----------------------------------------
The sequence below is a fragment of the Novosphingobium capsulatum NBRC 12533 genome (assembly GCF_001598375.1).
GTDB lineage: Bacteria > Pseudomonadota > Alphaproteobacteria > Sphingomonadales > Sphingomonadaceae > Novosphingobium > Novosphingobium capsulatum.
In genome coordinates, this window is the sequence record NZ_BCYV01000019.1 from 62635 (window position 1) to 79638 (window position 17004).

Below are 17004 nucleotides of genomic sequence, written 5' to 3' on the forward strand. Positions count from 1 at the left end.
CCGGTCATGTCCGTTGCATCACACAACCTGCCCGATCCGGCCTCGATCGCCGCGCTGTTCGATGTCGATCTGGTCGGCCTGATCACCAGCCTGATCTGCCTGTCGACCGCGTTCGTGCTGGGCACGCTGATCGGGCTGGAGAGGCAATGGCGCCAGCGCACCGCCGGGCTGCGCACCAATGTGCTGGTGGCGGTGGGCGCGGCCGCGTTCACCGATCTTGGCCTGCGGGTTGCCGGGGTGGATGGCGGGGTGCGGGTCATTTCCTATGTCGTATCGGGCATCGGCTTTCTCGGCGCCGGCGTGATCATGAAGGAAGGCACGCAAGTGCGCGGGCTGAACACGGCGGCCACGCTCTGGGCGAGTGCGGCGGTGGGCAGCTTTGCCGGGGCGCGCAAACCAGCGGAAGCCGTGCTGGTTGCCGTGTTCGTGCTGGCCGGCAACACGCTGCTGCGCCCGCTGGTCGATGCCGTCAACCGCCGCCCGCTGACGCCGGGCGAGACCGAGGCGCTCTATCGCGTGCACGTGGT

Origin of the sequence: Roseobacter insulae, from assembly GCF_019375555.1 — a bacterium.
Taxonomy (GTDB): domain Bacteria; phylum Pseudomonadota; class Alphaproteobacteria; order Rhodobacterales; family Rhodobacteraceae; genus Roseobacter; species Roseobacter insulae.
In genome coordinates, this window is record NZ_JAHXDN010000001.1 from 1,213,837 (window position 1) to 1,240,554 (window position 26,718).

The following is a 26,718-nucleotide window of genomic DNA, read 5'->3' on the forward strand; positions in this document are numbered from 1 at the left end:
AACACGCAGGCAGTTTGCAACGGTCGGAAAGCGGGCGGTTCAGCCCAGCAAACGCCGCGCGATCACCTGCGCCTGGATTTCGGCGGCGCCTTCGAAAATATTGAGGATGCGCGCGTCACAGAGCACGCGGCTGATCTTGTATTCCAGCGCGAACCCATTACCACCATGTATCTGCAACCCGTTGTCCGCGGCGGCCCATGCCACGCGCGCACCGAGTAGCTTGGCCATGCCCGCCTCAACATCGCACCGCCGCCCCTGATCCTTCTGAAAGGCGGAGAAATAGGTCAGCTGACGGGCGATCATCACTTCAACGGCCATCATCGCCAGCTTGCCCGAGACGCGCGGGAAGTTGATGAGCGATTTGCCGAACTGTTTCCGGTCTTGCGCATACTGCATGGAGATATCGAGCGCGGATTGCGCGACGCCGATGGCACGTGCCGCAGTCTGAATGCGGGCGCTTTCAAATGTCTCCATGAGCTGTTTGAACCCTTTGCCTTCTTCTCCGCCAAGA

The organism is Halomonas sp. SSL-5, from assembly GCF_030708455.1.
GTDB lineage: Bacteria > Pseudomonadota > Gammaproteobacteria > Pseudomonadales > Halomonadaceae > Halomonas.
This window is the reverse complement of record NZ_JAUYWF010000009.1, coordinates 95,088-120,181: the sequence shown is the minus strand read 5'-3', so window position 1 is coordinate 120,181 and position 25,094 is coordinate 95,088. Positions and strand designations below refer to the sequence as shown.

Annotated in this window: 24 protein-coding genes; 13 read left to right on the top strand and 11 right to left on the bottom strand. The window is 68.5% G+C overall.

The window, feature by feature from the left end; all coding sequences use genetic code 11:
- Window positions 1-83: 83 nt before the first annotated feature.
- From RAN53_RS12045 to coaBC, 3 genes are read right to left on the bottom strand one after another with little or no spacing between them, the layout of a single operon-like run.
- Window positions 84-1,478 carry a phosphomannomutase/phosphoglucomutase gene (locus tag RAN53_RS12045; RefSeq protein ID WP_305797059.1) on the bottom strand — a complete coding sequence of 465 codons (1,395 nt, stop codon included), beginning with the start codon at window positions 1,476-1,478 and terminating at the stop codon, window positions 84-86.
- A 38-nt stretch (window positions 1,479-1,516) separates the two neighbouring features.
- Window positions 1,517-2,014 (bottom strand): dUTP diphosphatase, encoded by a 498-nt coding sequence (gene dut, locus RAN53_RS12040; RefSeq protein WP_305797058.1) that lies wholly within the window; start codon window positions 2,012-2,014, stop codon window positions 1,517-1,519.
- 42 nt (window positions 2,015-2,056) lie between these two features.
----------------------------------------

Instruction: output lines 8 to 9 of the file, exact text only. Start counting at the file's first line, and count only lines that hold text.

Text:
In genome coordinates, this window is record NZ_JAHXDN010000001.1 from 1,213,837 (window position 1) to 1,240,554 (window position 26,718).

The following is a 26,718-nucleotide window of genomic DNA, read 5'->3' on the forward strand; positions in this document are numbered from 1 at the left end: